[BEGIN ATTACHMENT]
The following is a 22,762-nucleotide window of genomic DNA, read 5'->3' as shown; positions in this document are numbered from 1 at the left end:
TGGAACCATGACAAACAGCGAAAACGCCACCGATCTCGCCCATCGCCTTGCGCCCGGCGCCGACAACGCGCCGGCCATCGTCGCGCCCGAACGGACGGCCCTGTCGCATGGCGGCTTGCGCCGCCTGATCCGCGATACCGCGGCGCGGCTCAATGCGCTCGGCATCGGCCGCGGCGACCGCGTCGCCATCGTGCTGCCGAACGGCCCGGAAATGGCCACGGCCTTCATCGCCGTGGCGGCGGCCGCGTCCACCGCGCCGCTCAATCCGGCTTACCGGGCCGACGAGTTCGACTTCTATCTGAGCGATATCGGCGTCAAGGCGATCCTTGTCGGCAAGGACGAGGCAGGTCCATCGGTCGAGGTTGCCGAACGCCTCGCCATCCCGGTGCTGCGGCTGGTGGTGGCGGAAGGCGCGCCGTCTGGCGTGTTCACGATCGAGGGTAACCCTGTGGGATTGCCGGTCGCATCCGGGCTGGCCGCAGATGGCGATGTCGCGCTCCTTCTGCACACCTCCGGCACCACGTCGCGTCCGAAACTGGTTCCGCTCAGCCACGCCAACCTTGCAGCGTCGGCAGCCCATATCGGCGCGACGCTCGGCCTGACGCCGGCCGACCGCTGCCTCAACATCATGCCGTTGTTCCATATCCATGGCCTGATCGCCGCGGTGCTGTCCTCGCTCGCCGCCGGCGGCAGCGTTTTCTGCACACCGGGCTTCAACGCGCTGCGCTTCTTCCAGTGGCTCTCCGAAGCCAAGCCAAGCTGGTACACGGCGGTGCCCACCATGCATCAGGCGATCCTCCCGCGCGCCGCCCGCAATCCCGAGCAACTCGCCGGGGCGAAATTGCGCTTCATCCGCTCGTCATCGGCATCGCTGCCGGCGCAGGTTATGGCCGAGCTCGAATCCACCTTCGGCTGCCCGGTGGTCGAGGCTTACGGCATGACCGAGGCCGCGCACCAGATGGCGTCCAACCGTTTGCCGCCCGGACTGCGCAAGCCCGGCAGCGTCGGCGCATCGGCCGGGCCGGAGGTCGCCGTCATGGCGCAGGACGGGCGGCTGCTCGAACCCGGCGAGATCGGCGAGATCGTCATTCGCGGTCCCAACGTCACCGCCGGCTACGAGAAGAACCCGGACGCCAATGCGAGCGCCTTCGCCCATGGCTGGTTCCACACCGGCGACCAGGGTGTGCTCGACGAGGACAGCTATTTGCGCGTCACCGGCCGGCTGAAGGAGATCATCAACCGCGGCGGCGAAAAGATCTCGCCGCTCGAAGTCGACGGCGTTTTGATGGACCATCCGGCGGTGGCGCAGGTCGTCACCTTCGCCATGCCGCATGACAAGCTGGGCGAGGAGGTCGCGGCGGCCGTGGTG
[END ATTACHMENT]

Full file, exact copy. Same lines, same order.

The following is a 22,762-nucleotide window of genomic DNA, read 5'->3' as shown; positions in this document are numbered from 1 at the left end:
TGGAACCATGACAAACAGCGAAAACGCCACCGATCTCGCCCATCGCCTTGCGCCCGGCGCCGACAACGCGCCGGCCATCGTCGCGCCCGAACGGACGGCCCTGTCGCATGGCGGCTTGCGCCGCCTGATCCGCGATACCGCGGCGCGGCTCAATGCGCTCGGCATCGGCCGCGGCGACCGCGTCGCCATCGTGCTGCCGAACGGCCCGGAAATGGCCACGGCCTTCATCGCCGTGGCGGCGGCCGCGTCCACCGCGCCGCTCAATCCGGCTTACCGGGCCGACGAGTTCGACTTCTATCTGAGCGATATCGGCGTCAAGGCGATCCTTGTCGGCAAGGACGAGGCAGGTCCATCGGTCGAGGTTGCCGAACGCCTCGCCATCCCGGTGCTGCGGCTGGTGGTGGCGGAAGGCGCGCCGTCTGGCGTGTTCACGATCGAGGGTAACCCTGTGGGATTGCCGGTCGCATCCGGGCTGGCCGCAGATGGCGATGTCGCGCTCCTTCTGCACACCTCCGGCACCACGTCGCGTCCGAAACTGGTTCCGCTCAGCCACGCCAACCTTGCAGCGTCGGCAGCCCATATCGGCGCGACGCTCGGCCTGACGCCGGCCGACCGCTGCCTCAACATCATGCCGTTGTTCCATATCCATGGCCTGATCGCCGCGGTGCTGTCCTCGCTCGCCGCCGGCGGCAGCGTTTTCTGCACACCGGGCTTCAACGCGCTGCGCTTCTTCCAGTGGCTCTCCGAAGCCAAGCCAAGCTGGTACACGGCGGTGCCCACCATGCATCAGGCGATCCTCCCGCGCGCCGCCCGCAATCCCGAGCAACTCGCCGGGGCGAAATTGCGCTTCATCCGCTCGTCATCGGCATCGCTGCCGGCGCAGGTTATGGCCGAGCTCGAATCCACCTTCGGCTGCCCGGTGGTCGAGGCTTACGGCATGACCGAGGCCGCGCACCAGATGGCGTCCAACCGTTTGCCGCCCGGACTGCGCAAGCCCGGCAGCGTCGGCGCATCGGCCGGGCCGGAGGTCGCCGTCATGGCGCAGGACGGGCGGCTGCTCGAACCCGGCGAGATCGGCGAGATCGTCATTCGCGGTCCCAACGTCACCGCCGGCTACGAGAAGAACCCGGACGCCAATGCGAGCGCCTTCGCCCATGGCTGGTTCCACACCGGCGACCAGGGTGTGCTCGACGAGGACAGCTATTTGCGCGTCACCGGCCGGCTGAAGGAGATCATCAACCGCGGCGGCGAAAAGATCTCGCCGCTCGAAGTCGACGGCGTTTTGATGGACCATCCGGCGGTGGCGCAGGTCGTCACCTTCGCCATGCCGCATGACAAGCTGGGCGAGGAGGTCGCGGCGGCCGTGGTG